Last weekend I spent a few days working with a network of churches called COS I Love You (COS is the airport code for Colorado Springs). It’s a partnership between around 35 churches from across the Springs (as the locals call it), and involves them mobilizing thousands of volunteers to work in community service projects over one weekend in October. Their goal is to help beautify, rebuild, and restore special places in Colorado Springs, including public schools, parks, local businesses, and non-profit organizations in an effort to meet the immediate needs of the city. Earlier in the week, church leaders had hosted a reception, at which the mayor of Colorado Springs, John Suthers, shared both his gratitude for the work they were doing, as well as his heart for how to make COS a truly great city. Then on the Friday night, I spoke at their citywide worship gathering, a beautiful, ecumenical service that brought me to tears at one point. An offering was collected with the aim of raising half-a-million dollars for the Springs Rescue Mission, a homeless shelter downtown (COS I Love You has previously raised $750,000 for the Mission). On Saturday I spent much of the day visiting projects, including seeing people: cleaning up trash from the hiking trails in the Garden of the Gods state park; helping

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The Gospel Coalition and that heresy hunting thing they do

The Gospel Coalition and that heresy hunting thing they do

The last execution of a heretic occurred in Valencia on 26 July, 1826. After a two-year trial, the Spanish Inquisition convicted the schoolmaster Cayetano Ripoll of deism and sentenced him to hang for his unorthodox beliefs. Today, heretics are tried via blogs and executed with a tweet. And most of the modern-day heresy hunting seems to be conducted by a network called The Gospel Coalition.   Gospel Coalition Canada investigates Bruxy Cavey Recently, the Gospel Coalition’s Paul Carter decided to undertake an exhaustive examination of the theological views of Bruxy Cavey, the teaching pastor at The Meeting House, a megachurch just outside Toronto, Canada. Apparently, Carter had heard some bad stuff about Cavey’s teaching (maybe from this brutal assessment that he’s a “false teacher” by Jacob Reaume) and decided to interview him in order to make his own informed determination. Fifteen-thousand words later (not counting footnotes), Carter brought down his verdict that, “Bruxy Cavey is not a heretic. He’s an Anabaptist.” Cavey and Anabaptists everywhere must have breathed a collective sigh of relief [sarcasm alert]. Nonetheless, Carter went on to damn him with faint praise, “I have no interest in bringing the Anabaptists into my metaphorical bed, I am merely arguing for their right to exist within our ecclesiological neighborhood.” I know, it sounds smug, patronising, and sanctimonious, but I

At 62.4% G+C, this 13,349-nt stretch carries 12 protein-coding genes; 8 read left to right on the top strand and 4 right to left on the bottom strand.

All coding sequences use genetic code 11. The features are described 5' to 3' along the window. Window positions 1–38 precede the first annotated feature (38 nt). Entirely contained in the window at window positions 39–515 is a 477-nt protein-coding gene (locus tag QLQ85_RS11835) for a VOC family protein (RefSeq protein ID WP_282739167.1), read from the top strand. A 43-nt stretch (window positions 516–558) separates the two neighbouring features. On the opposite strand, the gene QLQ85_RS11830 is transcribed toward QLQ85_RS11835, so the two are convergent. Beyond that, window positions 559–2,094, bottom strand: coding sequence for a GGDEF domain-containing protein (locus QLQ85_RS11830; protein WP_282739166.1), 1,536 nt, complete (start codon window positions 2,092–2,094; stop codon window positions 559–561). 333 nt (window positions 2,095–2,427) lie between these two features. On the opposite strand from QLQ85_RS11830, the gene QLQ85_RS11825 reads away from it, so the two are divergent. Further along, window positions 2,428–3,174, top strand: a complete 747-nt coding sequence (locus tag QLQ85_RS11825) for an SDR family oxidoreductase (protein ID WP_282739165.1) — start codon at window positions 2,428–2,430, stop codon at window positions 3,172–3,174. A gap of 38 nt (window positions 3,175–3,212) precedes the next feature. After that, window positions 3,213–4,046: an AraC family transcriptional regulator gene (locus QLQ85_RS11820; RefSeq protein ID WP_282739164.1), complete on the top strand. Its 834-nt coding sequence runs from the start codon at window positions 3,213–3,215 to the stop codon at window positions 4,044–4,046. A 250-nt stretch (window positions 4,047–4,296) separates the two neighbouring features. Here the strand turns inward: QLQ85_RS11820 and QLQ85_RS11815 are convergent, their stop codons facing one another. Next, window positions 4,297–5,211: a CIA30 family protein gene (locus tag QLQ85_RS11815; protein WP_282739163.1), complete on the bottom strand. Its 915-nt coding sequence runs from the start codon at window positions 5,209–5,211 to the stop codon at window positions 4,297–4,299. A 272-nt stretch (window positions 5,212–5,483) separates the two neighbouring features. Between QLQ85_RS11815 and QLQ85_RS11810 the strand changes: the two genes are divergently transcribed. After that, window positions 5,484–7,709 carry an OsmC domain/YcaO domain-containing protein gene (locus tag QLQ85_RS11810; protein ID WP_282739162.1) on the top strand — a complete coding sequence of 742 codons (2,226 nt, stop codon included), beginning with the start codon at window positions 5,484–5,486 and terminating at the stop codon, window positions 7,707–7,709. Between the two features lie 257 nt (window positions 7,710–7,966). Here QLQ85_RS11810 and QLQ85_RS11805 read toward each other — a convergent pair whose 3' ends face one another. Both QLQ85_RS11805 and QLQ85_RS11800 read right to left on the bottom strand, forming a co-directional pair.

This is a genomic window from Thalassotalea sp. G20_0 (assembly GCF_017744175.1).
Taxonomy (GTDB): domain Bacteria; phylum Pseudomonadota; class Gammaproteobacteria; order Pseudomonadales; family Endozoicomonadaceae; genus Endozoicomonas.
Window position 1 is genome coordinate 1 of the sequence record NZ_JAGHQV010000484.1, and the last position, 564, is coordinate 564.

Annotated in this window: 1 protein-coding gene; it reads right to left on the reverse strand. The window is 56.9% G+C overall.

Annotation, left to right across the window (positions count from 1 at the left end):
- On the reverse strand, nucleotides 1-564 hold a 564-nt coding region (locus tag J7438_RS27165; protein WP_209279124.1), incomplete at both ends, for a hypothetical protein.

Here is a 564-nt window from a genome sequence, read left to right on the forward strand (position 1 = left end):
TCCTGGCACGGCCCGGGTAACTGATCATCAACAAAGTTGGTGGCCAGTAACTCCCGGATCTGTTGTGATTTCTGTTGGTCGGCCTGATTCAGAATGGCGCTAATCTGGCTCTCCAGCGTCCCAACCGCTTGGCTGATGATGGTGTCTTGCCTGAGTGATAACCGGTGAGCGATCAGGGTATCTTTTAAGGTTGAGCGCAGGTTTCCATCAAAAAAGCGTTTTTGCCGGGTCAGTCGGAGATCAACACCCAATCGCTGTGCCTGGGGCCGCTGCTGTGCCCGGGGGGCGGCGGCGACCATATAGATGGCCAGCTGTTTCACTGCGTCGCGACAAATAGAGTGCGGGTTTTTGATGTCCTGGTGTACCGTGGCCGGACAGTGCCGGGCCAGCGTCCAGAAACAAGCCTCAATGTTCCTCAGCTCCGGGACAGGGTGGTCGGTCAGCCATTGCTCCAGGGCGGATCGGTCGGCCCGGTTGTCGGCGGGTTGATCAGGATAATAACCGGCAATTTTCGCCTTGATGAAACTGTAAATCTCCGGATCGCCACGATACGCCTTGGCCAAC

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5 Ways Jesus Would Respond in Today’s World

5 Ways Jesus Would Respond in Today’s World

Russia probes, nuclear summits, refugee crises, #MeToo, and more—these days it feels like everything is in flux. How would Jesus respond to the political and social upheaval we’re currently experiencing? Not with acquiescence and passivity. Not by giving in to the arresting powers of conformity and privacy. But by building a new world order—what Jesus called the Kingdom of God. Here are five things I’m pretty sure Jesus would do in today’s world.   Side with the poor, not with a party It has been claimed that partisan politics is an even more divisive issue in America today than race. Whether left or right, Democrat or Republican, each side lives in its own echo chamber, with its own preferred TV news networks, talk show hosts, newspaper columnists, social commentators, blog writers, conventions, etc. We all seem to exist in huge feedback loops, squelching dissent and growing more extreme in our thinking, blithely ignoring evidence that our respective positions might be wrong. In fact, we want little to do with each other. In a recent Pew Research survey, it was found that 68 percent of Republicans and 62 percent of Democrats say they identify with their political party primarily out of their opposition to the other party. Indeed, 45 percent of Republicans and 41 percent of Democrats felt that the other